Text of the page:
"There is inherent value in saying words I do not mean, praying to a God I do not believe in, and kissing a Torah I do not believe was written by him. There is a poetic richness as a non-believer participating in this tradition, in being an “Israelite” named for a mythological story about wrestling with a fictional deity that birthed a very real people."

For me, traditional services don't hold much (read: any) appeal. Possibly in part because I didn't grow up with them, possibly because of some of the major disagreements I have with the theology. Definitely because I see life as too short and precious to waste doing avoidable stuff that I find painfully, and mind-numbingly boring. But, to each his own. I'm glad that Zimmerman has found a happy place. It's a good feeling.

I can see why SHJ is not for everyone. I'm not sure if SHJ services would have appealed to me at any other time in my life, either. I actually envisioned a more religion-free life. Then, at 19,  I fell in love with my husband, and that plan was derailed . . .along with the plan to escape winter - sigh. In any case, I don't think it is an accident that I became drawn to SHJ around the time that my son was born . . . knowing that otherwise he would be exposed to Jewish identity essentially only through Orthodoxy (via my in-laws), while my lack of observance would be blamed on my Russian roots, and characterized as not-very-Jewish. It was not uncommon for me to hear from my husband that I'm an atheist because I wasn't educated enough in/was deprived of  exposure to a proper Jewish education. I did genuinely want to become frum in my early teens- there was something about the lifestyle that seemed so romantic, but  the numerous discussions with kiruv rabbis didn't render any compelling reasons to believe. Then Hitchens, then Harris, then Dawkins and the internet nailed the empty God coffin shut, and dispelled much of the romance I'd attached to a frum life.  Somewhere along the way an effort to believe in Judaism was replaced with an actual belief in humanism, and so the timing was just right for SHJ to resonate with me.

I was not looking for a replacement of  the the South African shul of my childhood. Rituals and  reciting things in unison are not my thing. I can also see why Zimmerman was put off by the revision of key traditional blessings. Those old texts are an integral part of our literary history/heritage, and I also don't necessarily want them completely edited out of Jewish memory. (Though I'm happy to file most in the library instead of the sanctuary).  My personal preference would be for services to contextualize the originals. (i.e. " Our ancestors recited [insert traditional Shema here], and today we say [insert SHJ adaptation here].") For me this would be more meaningful, because it would tie the new to the old, without lying, and also help fit SHJ among the other denominations. In any case, since the original text is not particularly personally meaningful to begin with, this is not a dealbreaker for me, as it was for Zimmerman. My aims are more cultural/social.  I enjoy that when the Jewish community gets together, I also have a place to go. I love that there are familiar tunes and landmarks - kippot, tallisis, people with names like Zimmerman and Hersh, and that those landmarks are not incongruent with our daily life. I don't have to pretend God is great, or even there. I don't have to park down the street so it looks like we didn't drive. I can buy the tickets at the door. I can wear what I normally would to a formal event without worrying that people will consider my neckline untznious.  I can look the intermarried  and gay couples  in the eye knowing that here they are wholly and genuinely accepted as equals in our community, just as they are in my everyday places in my everyday life. In other words, it's the right place for me, and it's a good feeling.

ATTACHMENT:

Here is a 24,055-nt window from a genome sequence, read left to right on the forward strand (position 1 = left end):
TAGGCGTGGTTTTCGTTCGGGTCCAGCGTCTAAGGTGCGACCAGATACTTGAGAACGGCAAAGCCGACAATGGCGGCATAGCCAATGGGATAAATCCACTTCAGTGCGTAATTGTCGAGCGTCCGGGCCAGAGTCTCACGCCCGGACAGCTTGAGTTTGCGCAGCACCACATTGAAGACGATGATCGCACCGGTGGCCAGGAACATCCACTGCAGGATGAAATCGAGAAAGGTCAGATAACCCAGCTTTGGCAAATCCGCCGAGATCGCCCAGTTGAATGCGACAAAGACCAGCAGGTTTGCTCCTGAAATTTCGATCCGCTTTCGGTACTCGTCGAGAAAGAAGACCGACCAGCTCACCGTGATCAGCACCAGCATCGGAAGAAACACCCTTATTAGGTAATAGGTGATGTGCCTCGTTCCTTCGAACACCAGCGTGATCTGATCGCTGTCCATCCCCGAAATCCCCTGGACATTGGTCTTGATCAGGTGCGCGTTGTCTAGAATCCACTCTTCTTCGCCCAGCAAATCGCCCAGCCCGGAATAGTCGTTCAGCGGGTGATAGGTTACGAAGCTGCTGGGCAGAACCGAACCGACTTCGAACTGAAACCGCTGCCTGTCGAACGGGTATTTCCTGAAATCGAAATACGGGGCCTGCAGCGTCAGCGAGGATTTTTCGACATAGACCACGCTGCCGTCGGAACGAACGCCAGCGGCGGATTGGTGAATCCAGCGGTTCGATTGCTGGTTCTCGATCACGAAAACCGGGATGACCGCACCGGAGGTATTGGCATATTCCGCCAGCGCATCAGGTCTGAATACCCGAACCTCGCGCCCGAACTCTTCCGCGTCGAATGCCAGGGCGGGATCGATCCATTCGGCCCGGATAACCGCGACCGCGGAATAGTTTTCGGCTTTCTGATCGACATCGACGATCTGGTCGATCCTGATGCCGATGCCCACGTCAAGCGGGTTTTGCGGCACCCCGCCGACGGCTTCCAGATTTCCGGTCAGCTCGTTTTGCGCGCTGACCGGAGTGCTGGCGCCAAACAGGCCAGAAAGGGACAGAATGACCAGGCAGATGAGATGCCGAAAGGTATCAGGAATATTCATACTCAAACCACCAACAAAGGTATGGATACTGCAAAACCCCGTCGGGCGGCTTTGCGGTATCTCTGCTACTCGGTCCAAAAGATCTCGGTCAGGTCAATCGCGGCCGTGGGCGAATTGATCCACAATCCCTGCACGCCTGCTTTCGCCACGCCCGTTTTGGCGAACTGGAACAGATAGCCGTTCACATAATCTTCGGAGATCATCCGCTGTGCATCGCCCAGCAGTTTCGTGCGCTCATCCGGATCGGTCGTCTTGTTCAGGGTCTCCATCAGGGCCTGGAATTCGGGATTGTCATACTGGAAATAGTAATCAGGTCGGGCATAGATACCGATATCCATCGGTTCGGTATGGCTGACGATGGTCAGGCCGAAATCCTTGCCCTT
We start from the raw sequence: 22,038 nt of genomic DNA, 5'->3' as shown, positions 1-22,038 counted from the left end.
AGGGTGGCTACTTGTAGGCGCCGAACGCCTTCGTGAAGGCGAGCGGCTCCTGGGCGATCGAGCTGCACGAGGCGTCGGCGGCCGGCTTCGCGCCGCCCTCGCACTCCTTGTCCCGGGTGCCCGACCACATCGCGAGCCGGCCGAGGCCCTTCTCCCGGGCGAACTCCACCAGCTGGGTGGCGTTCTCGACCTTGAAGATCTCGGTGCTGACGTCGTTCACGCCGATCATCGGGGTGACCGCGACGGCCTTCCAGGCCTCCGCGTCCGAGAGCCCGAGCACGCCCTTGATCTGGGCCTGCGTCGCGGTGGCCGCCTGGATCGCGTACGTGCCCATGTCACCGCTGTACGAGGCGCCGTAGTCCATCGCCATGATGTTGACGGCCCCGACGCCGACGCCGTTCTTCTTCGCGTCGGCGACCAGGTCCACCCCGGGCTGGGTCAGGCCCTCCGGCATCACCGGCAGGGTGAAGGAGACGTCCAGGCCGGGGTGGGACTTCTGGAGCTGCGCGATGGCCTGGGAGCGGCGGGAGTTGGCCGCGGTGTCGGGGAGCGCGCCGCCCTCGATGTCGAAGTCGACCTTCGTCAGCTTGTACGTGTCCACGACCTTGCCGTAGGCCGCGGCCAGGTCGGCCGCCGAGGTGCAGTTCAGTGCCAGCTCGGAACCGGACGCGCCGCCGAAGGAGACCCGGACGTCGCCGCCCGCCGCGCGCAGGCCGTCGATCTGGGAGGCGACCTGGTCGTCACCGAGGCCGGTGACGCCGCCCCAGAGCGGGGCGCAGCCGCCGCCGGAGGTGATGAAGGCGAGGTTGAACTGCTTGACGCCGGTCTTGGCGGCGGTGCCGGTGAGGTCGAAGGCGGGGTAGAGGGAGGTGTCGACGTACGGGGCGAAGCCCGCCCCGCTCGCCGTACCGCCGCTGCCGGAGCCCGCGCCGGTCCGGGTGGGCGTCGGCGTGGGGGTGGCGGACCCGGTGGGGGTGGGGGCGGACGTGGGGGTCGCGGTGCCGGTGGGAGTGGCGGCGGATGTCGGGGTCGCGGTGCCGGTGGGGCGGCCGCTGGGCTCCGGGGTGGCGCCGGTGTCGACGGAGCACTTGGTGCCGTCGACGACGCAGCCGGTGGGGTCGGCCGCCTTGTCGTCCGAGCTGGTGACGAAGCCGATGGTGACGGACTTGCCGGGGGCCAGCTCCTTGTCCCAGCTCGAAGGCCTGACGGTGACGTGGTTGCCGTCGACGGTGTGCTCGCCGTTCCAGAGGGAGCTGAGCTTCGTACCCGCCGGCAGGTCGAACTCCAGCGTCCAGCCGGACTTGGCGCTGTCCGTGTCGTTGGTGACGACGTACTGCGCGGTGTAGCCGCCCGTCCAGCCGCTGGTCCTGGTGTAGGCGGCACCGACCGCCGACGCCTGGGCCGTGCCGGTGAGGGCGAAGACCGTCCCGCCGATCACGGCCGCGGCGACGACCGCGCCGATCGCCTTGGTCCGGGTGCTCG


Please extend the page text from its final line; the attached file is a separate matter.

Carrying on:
Sunday, 3 March 2013

Question! Is Smoking "Kosher"?

And by kosher, I mean not forbidden by Jewish law/assur (i.e. colloquially kosher). By extension, if smoking is halachically permitted, do cigarettes - like some other non- food items  - get hechshers?

Friday, 1 March 2013

Weighing the Value of Jewish Day School